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What to Expect After a Felony Conviction at Trial?

Courtroom

Florida prosecutors work for their own individual politically appointed State Attorneys, each of whom oversees a specific geographic region of the State. Each State Attorney’s annual budget is governed by conviction rates and other statistics that are monitored by the Florida Legislature and Executive Branch. Therefore, felony convictions are a sought-after prize in the criminal justice system with each conviction helping justify funding for the prosecutor’s offices.

When a defendant rejects a plea bargain and goes to trial it is the ultimate expression of our system of justice – the accused truly has their day in court. However jury trials don’t always end up with a Not Guilty verdict like on Boston Legal.

When a defendant is found “Not Guilty” he looks up at the heavens and rejoices in his vindication. However, if the verdict read aloud by the clerk is “guilty” the once-accused-now-convicted is immediately advanced upon by bailiffs, put in handcuffs, and headed to the slammer. What happens next?

Normally a separate sentencing date is set so that all parties have an opportunity to prepare for this separate proceeding. After a conviction at trial it is the judge not the jury who decides punishment. Many times, there are other external factors that come into play at a sentencing hearing that the criminal jury was never made aware of like prior convictions and other relevant personal background history.

Once a sentence is imposed than the convicted defendant can appeal his conviction to the district court of appeal. A Notice of Appeal must be filed within 30 days of a Florida state court conviction (shorter time limit in federal courts). Once the notice is filed then the rest of the initial appellate process begins to churn into action — transcripts of the jury trial proceedings and a complete copy of the court file must be ordered.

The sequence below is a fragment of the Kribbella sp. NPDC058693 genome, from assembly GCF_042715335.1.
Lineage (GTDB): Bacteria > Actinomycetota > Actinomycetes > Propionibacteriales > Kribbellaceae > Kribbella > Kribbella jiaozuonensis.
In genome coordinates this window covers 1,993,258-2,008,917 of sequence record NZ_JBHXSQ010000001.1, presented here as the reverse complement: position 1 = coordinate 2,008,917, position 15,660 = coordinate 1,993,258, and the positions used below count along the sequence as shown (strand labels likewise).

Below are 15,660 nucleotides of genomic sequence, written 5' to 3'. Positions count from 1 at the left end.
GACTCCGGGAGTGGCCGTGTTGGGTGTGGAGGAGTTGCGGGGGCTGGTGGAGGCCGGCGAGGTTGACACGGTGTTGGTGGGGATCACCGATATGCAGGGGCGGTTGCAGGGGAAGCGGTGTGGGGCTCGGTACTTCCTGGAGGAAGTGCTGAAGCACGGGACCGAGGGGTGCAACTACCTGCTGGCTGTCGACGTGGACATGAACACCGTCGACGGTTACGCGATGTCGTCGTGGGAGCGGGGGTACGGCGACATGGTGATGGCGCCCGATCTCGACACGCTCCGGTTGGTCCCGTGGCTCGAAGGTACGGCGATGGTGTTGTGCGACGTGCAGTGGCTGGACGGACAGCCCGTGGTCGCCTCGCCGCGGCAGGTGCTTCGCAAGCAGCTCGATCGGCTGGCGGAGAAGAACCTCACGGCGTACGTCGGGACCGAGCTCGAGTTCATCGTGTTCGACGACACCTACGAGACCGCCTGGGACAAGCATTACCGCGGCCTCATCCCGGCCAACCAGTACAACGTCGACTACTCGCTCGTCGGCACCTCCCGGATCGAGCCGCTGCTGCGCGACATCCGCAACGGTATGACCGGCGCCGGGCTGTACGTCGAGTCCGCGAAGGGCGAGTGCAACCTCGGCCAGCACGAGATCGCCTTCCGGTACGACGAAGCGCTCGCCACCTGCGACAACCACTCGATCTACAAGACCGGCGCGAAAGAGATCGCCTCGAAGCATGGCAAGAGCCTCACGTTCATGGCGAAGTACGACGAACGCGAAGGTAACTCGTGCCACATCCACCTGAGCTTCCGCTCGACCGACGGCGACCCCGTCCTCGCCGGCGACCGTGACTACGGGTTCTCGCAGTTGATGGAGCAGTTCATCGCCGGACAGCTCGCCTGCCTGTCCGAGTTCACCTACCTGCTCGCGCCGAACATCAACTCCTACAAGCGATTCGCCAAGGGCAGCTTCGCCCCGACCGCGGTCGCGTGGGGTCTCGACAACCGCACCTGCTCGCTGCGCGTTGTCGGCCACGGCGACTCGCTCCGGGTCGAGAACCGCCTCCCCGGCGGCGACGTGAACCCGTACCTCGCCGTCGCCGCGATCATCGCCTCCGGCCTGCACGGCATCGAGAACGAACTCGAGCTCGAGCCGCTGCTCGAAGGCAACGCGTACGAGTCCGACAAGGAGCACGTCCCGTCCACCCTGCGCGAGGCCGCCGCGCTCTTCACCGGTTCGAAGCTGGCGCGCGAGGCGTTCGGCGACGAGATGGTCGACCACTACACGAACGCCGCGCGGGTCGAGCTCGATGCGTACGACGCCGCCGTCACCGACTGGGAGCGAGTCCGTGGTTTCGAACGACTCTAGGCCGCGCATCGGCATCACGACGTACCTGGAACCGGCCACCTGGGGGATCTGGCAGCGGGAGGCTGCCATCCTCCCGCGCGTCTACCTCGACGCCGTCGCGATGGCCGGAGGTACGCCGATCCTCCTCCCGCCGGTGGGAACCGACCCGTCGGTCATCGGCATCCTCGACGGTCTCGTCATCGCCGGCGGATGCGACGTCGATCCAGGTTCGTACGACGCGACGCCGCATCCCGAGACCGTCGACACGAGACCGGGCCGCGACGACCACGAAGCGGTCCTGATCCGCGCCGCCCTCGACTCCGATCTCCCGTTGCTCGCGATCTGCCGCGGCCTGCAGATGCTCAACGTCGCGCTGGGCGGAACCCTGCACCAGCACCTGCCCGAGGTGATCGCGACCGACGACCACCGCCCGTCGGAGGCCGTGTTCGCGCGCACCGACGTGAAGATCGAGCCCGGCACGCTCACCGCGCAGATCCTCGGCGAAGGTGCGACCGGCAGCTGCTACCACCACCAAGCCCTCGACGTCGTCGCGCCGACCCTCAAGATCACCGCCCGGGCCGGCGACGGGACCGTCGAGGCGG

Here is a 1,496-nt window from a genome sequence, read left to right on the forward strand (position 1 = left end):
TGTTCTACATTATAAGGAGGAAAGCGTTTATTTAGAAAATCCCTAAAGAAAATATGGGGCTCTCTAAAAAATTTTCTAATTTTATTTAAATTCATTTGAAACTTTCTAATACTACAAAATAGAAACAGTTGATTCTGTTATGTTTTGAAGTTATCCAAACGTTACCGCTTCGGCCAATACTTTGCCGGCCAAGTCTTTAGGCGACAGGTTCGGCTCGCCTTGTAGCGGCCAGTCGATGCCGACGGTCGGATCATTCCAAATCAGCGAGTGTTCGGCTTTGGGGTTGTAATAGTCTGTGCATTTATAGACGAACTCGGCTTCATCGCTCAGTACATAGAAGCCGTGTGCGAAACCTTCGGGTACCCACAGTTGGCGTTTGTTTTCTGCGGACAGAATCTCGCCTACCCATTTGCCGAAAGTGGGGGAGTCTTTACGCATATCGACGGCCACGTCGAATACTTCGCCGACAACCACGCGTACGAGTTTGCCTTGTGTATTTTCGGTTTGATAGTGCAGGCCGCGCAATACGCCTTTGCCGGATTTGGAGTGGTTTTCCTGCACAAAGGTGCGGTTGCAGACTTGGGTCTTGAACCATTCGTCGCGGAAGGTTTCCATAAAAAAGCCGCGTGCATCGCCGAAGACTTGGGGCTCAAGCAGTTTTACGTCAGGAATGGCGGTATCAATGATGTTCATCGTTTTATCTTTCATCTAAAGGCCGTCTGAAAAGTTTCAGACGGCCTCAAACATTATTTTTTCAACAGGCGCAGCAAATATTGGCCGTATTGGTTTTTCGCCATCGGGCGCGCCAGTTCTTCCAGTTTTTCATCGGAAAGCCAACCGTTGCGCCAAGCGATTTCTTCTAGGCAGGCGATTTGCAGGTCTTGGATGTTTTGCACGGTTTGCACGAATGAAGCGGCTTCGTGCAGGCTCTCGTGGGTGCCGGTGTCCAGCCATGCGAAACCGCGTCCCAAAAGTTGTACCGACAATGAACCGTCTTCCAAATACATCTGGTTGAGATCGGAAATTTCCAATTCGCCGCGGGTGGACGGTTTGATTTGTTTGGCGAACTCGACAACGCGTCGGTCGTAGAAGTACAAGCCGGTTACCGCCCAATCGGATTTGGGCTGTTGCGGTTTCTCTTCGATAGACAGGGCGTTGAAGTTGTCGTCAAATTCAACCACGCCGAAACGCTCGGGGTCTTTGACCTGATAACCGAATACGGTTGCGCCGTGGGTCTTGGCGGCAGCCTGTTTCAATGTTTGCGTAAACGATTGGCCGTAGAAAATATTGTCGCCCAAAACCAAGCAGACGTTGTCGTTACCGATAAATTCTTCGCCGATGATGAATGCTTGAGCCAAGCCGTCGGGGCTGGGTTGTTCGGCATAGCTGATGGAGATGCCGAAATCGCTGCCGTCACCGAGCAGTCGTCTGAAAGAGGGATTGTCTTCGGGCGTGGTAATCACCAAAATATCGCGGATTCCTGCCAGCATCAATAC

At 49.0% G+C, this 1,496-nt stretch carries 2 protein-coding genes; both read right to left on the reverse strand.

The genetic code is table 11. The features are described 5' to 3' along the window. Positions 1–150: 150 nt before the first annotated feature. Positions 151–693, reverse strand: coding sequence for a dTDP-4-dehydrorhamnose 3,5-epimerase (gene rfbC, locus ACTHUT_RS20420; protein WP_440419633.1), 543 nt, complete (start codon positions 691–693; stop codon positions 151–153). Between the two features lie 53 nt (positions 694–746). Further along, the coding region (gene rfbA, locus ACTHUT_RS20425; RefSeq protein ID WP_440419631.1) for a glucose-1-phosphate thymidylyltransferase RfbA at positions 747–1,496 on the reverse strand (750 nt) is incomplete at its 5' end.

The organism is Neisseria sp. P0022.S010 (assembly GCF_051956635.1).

Criminal appeals are mainly argued through appellate briefs, the actual written arguments of the parties; the filing of these briefs is governed by strict timetables. The appellant, the convicted defendant, gets to file two briefs, an initial argument and an answer to the State’s reply. The prosecution, the State, gets to file one reply brief to the initial brief submitted by the convicted defendant.

Oral arguments may be granted if a party moves for the opportunity and the appellate court believes the hearing will advance or clarify the arguments put forth by the parties in their briefs.

Once all the written arguments have been received then a three-judge panel of appellate court jurists will consider the merits of the appeal. The final ruling may take the form of a written opinion or a simple one-page affirmance of the lower court’s ruling (trial conviction and/or sentencing depending on the issues).

“Winning” in a criminal appeal does not always result in the charges being dismissed – in fact it seldom does. Hiring a qualified appellate lawyer can make all the difference in the world.

Contact a Board Certified Criminal Trial Lawyer

Serious felony charges should never be taken lightly. For a free consultation with an experienced Tampa violent crime lawyer, contact The Matassini Law Firm. Nicholas G. Matassini has been Board Certified in Criminal Trial Law by the Florida Bar since 2012. We routinely handle all level of criminal matters in Hillsborough County and nearby jurisdictions.

Resource:

fdle.state.fl.us/FSAC/Documents/PDF/arr_cnty18.aspx

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